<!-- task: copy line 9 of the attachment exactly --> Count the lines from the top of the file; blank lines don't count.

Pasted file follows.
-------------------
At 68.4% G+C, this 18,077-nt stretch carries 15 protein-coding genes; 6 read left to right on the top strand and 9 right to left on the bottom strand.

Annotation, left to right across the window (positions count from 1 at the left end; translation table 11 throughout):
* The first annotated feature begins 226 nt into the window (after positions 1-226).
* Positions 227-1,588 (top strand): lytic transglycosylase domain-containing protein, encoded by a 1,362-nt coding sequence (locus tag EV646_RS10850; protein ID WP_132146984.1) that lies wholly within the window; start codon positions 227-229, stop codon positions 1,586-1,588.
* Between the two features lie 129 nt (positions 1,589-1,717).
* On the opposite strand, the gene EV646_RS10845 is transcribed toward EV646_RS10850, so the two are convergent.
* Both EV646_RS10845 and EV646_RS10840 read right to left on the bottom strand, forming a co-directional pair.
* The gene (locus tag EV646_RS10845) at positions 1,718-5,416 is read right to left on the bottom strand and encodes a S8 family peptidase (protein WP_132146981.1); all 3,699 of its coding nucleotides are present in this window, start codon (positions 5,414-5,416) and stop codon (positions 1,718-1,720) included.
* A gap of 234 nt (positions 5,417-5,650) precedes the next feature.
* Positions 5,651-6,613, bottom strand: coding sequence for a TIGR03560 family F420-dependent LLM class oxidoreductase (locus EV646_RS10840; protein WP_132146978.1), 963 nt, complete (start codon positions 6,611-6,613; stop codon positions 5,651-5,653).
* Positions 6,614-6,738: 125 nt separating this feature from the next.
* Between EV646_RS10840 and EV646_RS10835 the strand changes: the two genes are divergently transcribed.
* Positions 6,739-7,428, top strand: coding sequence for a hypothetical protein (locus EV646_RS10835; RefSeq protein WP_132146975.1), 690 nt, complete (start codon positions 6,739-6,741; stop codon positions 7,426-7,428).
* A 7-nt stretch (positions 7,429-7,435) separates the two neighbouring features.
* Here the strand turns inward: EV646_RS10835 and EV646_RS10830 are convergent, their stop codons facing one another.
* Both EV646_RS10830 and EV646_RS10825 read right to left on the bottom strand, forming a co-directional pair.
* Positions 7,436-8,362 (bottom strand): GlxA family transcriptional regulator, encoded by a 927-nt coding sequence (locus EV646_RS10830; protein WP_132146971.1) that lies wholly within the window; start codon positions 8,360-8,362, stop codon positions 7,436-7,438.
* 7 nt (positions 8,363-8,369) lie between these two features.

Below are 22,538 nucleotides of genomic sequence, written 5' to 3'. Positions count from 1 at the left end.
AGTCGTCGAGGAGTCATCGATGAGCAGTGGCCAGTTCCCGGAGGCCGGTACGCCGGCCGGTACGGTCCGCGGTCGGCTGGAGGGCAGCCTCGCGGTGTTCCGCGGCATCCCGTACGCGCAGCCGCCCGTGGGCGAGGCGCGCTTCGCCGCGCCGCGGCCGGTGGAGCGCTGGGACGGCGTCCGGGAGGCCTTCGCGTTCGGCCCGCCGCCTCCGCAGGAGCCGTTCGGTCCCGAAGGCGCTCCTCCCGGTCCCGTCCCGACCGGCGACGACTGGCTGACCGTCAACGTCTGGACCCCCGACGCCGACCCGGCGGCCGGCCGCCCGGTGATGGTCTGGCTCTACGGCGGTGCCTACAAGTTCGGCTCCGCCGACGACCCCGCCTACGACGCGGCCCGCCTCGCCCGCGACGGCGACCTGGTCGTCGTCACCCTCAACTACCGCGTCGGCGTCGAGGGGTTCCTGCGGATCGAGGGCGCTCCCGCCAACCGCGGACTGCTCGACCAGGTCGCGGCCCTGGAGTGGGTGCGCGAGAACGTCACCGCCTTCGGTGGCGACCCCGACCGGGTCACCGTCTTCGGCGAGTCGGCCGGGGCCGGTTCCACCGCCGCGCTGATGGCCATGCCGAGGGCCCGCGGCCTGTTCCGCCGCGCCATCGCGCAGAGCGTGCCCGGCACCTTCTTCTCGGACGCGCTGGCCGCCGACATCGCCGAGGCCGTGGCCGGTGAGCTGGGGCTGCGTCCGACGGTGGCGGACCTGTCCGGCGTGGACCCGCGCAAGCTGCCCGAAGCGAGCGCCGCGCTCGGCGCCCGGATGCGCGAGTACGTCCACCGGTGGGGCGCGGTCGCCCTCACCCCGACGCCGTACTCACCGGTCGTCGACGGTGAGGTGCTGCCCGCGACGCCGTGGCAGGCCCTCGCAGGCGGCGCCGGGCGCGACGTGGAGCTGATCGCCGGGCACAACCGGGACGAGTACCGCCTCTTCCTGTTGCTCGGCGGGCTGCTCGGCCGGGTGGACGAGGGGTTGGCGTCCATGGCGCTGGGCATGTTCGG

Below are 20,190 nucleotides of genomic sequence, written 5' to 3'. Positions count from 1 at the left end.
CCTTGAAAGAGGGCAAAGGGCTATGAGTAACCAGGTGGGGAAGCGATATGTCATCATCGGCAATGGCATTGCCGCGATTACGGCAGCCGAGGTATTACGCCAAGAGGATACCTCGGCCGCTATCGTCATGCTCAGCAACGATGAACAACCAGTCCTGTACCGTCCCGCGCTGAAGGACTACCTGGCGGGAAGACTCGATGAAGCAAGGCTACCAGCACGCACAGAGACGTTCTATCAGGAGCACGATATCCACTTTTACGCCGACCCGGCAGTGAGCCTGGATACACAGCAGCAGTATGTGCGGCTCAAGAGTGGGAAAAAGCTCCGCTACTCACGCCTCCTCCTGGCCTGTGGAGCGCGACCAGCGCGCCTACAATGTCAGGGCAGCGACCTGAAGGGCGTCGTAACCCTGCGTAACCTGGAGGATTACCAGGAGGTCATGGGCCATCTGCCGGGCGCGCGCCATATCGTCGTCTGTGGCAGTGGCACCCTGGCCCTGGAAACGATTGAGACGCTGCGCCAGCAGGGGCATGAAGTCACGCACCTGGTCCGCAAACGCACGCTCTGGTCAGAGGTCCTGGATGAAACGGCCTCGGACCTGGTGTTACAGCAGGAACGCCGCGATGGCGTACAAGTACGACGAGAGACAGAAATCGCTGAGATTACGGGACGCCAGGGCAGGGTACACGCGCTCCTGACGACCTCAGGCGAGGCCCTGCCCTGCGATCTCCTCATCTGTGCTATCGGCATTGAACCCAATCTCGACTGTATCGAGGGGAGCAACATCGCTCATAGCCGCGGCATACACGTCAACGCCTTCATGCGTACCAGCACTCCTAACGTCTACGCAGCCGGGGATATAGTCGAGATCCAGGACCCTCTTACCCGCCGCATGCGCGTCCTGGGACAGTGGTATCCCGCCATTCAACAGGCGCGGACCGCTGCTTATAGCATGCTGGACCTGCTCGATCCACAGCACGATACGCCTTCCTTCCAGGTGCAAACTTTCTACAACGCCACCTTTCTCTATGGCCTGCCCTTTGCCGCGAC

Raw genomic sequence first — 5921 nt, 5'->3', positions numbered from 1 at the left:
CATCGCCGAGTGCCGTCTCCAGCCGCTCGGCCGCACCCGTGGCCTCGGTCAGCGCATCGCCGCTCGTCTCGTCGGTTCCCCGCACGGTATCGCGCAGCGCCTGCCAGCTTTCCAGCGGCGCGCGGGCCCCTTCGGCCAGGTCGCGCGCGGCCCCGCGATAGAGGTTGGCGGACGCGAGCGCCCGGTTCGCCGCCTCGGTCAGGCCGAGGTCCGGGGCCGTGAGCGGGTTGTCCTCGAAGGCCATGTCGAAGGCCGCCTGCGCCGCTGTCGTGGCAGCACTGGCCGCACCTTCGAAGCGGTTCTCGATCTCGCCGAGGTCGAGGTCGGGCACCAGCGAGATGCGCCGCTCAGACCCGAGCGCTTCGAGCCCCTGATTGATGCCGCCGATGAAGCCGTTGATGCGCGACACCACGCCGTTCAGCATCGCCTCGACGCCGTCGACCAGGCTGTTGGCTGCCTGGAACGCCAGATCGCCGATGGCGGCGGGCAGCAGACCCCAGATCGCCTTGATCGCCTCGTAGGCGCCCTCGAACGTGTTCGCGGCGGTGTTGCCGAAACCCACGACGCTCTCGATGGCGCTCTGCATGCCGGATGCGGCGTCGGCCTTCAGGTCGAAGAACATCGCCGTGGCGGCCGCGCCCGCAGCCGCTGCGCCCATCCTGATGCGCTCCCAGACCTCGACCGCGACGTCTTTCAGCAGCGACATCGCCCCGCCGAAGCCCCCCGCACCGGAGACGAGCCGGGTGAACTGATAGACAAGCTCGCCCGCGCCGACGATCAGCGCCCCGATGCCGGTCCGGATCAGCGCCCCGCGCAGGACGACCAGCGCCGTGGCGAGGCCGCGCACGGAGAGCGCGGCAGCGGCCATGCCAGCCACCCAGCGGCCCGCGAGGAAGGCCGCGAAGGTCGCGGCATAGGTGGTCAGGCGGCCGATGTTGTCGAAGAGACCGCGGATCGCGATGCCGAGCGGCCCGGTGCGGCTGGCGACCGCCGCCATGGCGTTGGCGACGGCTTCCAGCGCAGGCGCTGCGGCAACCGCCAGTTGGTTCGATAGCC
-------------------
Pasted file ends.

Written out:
* A gap of 234 nt (positions 5,417-5,650) precedes the next feature.